Headscarves can be banned at work under certain conditions, according to the highest rules of the EU court

Companies may under certain conditions ban Muslim employees from wearing a headscarf, the European Union’s highest court said Thursday in two cases brought by Muslim women in Germany who were suspended from their jobs after they started wearing the Islamic garment.

“A ban on wearing any visible form of expression of political, philosophical or religious beliefs in the workplace may be justified by the employer’s need to present a neutral image to customers or to avoid social disputes,” the court said.

“However, that justification must meet a genuine need of the employer and national courts may, when reconciling the rights and interests concerned, take into account the specific context of their Member State and in particular the more favorable national provisions on the protection of freedom of religion.”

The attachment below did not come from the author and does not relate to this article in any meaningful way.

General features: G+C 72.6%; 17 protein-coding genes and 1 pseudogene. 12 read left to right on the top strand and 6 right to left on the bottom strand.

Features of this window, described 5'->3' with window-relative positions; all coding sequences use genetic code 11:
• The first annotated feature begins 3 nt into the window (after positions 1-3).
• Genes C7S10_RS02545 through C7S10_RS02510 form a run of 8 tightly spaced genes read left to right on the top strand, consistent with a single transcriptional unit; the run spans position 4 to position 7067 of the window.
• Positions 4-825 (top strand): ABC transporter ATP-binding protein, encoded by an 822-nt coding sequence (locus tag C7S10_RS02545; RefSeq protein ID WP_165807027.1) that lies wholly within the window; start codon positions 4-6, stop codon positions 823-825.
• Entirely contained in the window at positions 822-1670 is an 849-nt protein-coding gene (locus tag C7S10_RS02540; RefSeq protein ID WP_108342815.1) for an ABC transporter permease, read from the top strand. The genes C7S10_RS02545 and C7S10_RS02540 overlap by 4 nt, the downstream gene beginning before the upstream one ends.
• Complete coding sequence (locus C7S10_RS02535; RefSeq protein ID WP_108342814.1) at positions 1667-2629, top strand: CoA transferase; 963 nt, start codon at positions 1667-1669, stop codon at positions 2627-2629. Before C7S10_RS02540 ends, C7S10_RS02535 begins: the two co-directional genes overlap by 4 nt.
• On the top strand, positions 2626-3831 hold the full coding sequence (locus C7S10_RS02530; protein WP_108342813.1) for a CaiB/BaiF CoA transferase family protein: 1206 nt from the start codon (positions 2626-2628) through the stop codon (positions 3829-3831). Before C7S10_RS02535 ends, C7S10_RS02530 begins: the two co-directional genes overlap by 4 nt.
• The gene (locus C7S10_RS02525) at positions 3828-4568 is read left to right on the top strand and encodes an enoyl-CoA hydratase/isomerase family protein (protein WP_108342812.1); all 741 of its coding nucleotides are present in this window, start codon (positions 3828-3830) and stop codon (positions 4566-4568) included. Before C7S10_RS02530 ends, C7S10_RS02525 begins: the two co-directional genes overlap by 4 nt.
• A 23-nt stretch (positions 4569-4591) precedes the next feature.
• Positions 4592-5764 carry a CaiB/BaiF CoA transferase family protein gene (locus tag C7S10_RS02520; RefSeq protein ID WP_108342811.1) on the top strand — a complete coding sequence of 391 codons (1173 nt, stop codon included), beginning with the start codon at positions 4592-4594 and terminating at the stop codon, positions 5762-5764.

Both Muslim women — a special caretaker at a nursery in Hamburg run by a charitable organization, and a cashier at the Mueller drugstore chain — didn’t wear headscarves when they started their jobs, but decided to do so years later after returning from parental leave.

They were told by their respective employers that this was not allowed, and at various times were either suspended, told to come without work or take another job, court documents show.

The issue of the hijab – the traditional headscarf worn around the head and shoulders – has sparked controversy in Europe for years and underlined sharp divisions over the integration of Muslims.

In a 2017 ruling, the EU court in Luxembourg had already said that under certain conditions, companies can ban their staff from wearing Islamic headscarves and other visible religious symbols. At the time, this had caused a huge backlash among faith groups.


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